Len Burman

BIO
Leonard Burman is the director of the Tax Policy Center, the Paul Volcker Chair at the Maxwell School of Syracuse University, a research associate at the National Bureau of Economic Research, and a senior research associate at Maxwell School's Center for Policy Research. He co-founded the Tax Policy Center in 2002. He served as Deputy Assistant Secretary for Tax Analysis at the Treasury from 1998 to 2000 and as Senior Analyst at the Congressional Budget Office. He is past-president of the National Tax Association. Burman is the author of Taxes in America: What Everyone Needs to Know, with Joel Slemrod, and The Labyrinth of Capital Gains Tax Policy: A Guide for the Perplexed, co-editor of Taxing Capital Income and Using Taxes to Reform Health Insurance, and author of numerous articles, studies, and reports. Burman’s recent research has examined US federal budget dynamics, tax expenditures, financing long-term care, the individual alternative minimum tax, the changing role of taxation in social policy, and tax incentives for savings, retirement, and health insurance. He holds a Ph.D. from the University of Minnesota and a B.A. from Wesleyan University. Twitter: @lenburman


TPC Receives A Major Gift From Bob Pozen, Establishes the Pozen Director’s Chair

By :: May 5th, 2015

I am delighted to announce a major new endowment gift for the Tax Policy Center from Robert C. Pozen. His gift will establish the Pozen Director’s Chair at TPC in perpetuity.  I’m honored to be its inaugural holder. Bob is a widely respected leader in finance and public policy and author of several books. He […]

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Do Senators Lee and Rubio Have a Secret Plan to Help Poor Families?

By :: March 27th, 2015

In its analysis of the tax reform plan proposed recently by Senators Marco Rubio (R-FL) and Mike Lee (R-UT), the Tax Foundation assumed the proposal would make the new personal credit ($2,000 for singles and $4,000 for married couples) fully refundable. This assumption helps explain why the group concluded the Lee-Rubio plan would be highly progressive. Full refundability […]

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“Family Fairness Tax Reform” is Hard on Poor Families

By :: March 19th, 2015

Senators Mike Lee (R-UT) and Marco Rubio (R-FL) made a big splash with their “Economic Growth and Family Fairness Tax Plan” last month, which among other things would create a new partially refundable $2,500 per child tax credit (CTC).  The plan is ambitious and expensive, but it may hurt many low-income families with children, according […]

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Cutting Capital Gains Taxes is a Dead End, Not a Step on the Road to a Consumption Tax

By :: March 3rd, 2015

One of the most useful insights of public economics is the “theory of second best.” The idea is that adopting some but not all of the features of optimal policy—the seminal article on the subject called this “piecemeal policy recommendations”—may actually make the economy less efficient. A great example is the argument for eliminating taxes […]

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Are Accrued Capital Gains Income in the Year You Die?

By :: February 2nd, 2015

The Tax Policy Center’s tables showing the distribution of President Obama’s new income tax proposals indicate that some middle-class households would pay more tax than under current law. The Administration says they wouldn’t. The reason is that TPC and the White House disagree over what counts as income. The dispute centers on the President’s proposal […]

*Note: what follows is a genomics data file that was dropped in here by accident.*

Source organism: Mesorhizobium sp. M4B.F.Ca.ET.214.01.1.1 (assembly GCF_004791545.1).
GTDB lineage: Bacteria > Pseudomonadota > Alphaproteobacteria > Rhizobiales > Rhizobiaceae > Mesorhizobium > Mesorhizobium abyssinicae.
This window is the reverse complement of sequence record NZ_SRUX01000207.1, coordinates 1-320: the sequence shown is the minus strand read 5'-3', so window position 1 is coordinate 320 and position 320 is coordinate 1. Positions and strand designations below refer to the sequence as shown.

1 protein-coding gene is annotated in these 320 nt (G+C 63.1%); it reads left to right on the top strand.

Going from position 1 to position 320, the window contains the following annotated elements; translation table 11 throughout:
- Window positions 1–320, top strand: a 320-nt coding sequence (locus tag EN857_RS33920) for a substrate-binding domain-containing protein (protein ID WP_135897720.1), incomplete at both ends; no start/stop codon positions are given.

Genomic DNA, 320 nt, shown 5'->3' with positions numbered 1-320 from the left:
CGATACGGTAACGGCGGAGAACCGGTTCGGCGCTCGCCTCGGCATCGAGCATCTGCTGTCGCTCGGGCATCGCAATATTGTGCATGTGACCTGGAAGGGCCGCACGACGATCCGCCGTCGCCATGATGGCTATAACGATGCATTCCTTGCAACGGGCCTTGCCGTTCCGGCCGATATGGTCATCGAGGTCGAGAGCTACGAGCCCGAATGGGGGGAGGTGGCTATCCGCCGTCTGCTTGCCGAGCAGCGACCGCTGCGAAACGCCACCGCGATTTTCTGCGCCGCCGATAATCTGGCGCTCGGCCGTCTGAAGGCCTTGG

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President Obama Targets the "Angel of Death" Capital Gains Tax Loophole

By :: January 18th, 2015

The President plans to announce in Tuesday’s State of the Union Address new proposals that would raise taxes on capital gains for the wealthiest Americans. The proposal would raise the top tax rate on long-term gains and qualifying dividends to 28-percent (including the Affordable Care Act’s 3.8 percent investment income surtax on high-income taxpayers). The […]

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TPC’s New 2015 Digital Look

By :: January 7th, 2015

As you might have noticed, the Urban-Brookings Tax Policy Center website just had a makeover. It’s the beginning of a process that will make our careful nonpartisan analysis more engaging and easier to find and use. First, we have designed a new logo and have given TaxVox a new look. And you will begin to […]

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The Politics and Policy of Tax Extenders

By :: December 1st, 2014

‘Tis the season for bad tax policy… In what has become an annual ritual, Congress is struggling with what to do with the 70 or so “temporary” tax provisions that expired in 2013 or will expire in 2014. For a brief moment last week, there was word of a deal to make permanent the biggest […]

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What Ronald Reagan Didn’t Say About the EITC

By :: July 30th, 2014

I like the Earned Income Tax Credit (EITC). It encourages work and allows millions of low-wage workers and their kids to escape a life of poverty. Democrats support it as a critical part of the safety net. Republicans back it because it rewards work and family. Just last week, House Budget Committee Chairman Paul Ryan […]

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How Progressive is Obama’s Tax Policy?

By :: July 23rd, 2014

Has President Obama’s tax policy reduced income inequality? It depends on what you are comparing it to. White House Council of Economic Advisors chief Jason Furman claims that President Obama’s tax policies have sharply reduced inequality. Today’s Washington Post Wonkblog featured some new tables from the Tax Policy Center that show Obama tax policy is […]

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